Silver will likely never be confiscated, so keep some of that in your portfolio too for the event of a temporary total collapse where coins might be used for a while.  Pre-1965 junk silver is the best because it's already a Constitutional U.S. currency.  :)

Seer's picture

You've got a more level-headed view I'm thinking...

Time moves on, which means nothing can stay static.  A "collapse" will occur in different places at different times, and at differing levels of impact.

Stores of "wealth" are just that, stores.  They do little in and of themselves, and do nothing if they just sit there and are never put to "work" (issues of inheritance aside).

All that we're starting to see is a process of the revaluation of goods and services.  For the astute it should be quite clear that one doesn't take the cue of the existing "trade," the one that built up this bubble and is predicated on infinite growth (unicorns and skittles promised to all).

"it will be PM's and Ag land and finally even real estate again before the west finally collapses under its own weight!!"

I don't think there's enough traction left for any of these to experience any (re)bubbling.  No argument that TPTB will try and pump things up, that's their job- they're cheerleaders who want us to work harder and harder, FOR Them.

Hacked Economy's picture

"A "collapse" will occur in different places at different times, and at differing levels of impact."

Very good.  I don't recall anyone else here touching on that likelihood, but it's true.  At least, on a macro/global scale.

"Stores of "wealth" are just that, stores.  They do little in and of themselves, and do nothing if they just sit there and are never put to "work" (issues of inheritance aside)."

Also very true.  See my earlier response to @Smoothcoolsmoke above.

mumcard's picture

So are you going to sell your gold for 20k fiat dollars when we're in total economic collaspe?  Then really people are holding on for the restabilization after the collapse at $150 an oz.  Store of wealth, not an investment.

trav777's picture

right, because in every crumbling society in the past 100 years, gold has been worthless.

What will be worthful, then?  Lemme guess, guns and ammo?  We will all shoot our way to happiness, right?

Seer's picture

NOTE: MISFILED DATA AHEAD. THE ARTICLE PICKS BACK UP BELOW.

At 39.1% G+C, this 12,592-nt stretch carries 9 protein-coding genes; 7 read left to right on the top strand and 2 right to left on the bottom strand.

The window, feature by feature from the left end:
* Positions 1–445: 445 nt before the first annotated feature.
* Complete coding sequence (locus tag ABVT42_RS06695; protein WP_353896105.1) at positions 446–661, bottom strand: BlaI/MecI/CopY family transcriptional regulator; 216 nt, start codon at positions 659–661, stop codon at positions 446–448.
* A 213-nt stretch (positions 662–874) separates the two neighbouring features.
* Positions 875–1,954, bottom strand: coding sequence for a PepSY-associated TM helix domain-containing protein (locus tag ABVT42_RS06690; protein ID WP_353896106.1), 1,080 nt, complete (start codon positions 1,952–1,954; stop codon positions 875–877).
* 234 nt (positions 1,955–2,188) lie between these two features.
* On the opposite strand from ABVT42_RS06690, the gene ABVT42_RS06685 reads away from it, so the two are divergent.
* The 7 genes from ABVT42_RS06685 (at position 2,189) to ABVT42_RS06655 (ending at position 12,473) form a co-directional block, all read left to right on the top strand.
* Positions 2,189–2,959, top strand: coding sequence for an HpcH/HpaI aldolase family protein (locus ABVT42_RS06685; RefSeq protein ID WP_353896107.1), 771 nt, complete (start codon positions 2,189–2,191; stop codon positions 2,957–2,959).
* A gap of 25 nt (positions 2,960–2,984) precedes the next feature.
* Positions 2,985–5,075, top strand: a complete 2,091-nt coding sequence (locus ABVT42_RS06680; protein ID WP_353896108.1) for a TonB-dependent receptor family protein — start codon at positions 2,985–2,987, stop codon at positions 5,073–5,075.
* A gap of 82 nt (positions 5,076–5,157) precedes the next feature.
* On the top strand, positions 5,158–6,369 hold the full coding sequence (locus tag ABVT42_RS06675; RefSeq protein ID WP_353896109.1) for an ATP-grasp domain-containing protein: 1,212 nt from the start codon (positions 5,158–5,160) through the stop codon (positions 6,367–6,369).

Food, Shelter and Water.  More-so than at any time in the past oil-bubble years.

Speaking of oil-bubble, oil's value (I won't play with "cost" numbers, as it's about affordability) will increase.  Work is power, and power is work...  NOTE: PMs and ammo store a LOT better than oil :-()

GCT's picture

Welcome back Trav.  Seer is correct and I love the shiny metal.  But all bullshit aside if you have stacked gold and the real shit hit the fan, food and water will determine the trade.  Starving gold horders will gladly trade whatever is needed to feed them.

Especially it said resources are well defended.

Yes I do like my gold.

Hacked Economy's picture

I can't seem to locate it again (to provide a link for y'all), but I remember reading a story (complete with photos) of Hurricane Sandy survivors who were so ecstatic about receiving a roll of toilet paper (one roll each person) from emergency relief crews, that they were posing with them for pictures - with big grins on their faces.

Food, clean water, dry socks, and toilet paper.  PMs are further down the list, after these items.

LawsofPhysics's picture

real productive capacity.  Get your fucking tribe in order, bitchez.  glad you are back trav.

centerline's picture

Anyone buying gold thinking that what is coming might be short lived and they come out the other side to live like a rock star as a result (I'm rich, bitch!) might be disappointed.

It might however serve as passage from somewhere downright dangerous to somewhere a little more safe.  Maybe save a life.  Maybe make it to the other side and give someone younger that us (kids) a leg up in whatever new system arises from the ashes of this one.

Is a form insurance, IMO.  And all eggs in one basket is probably a really big mistake.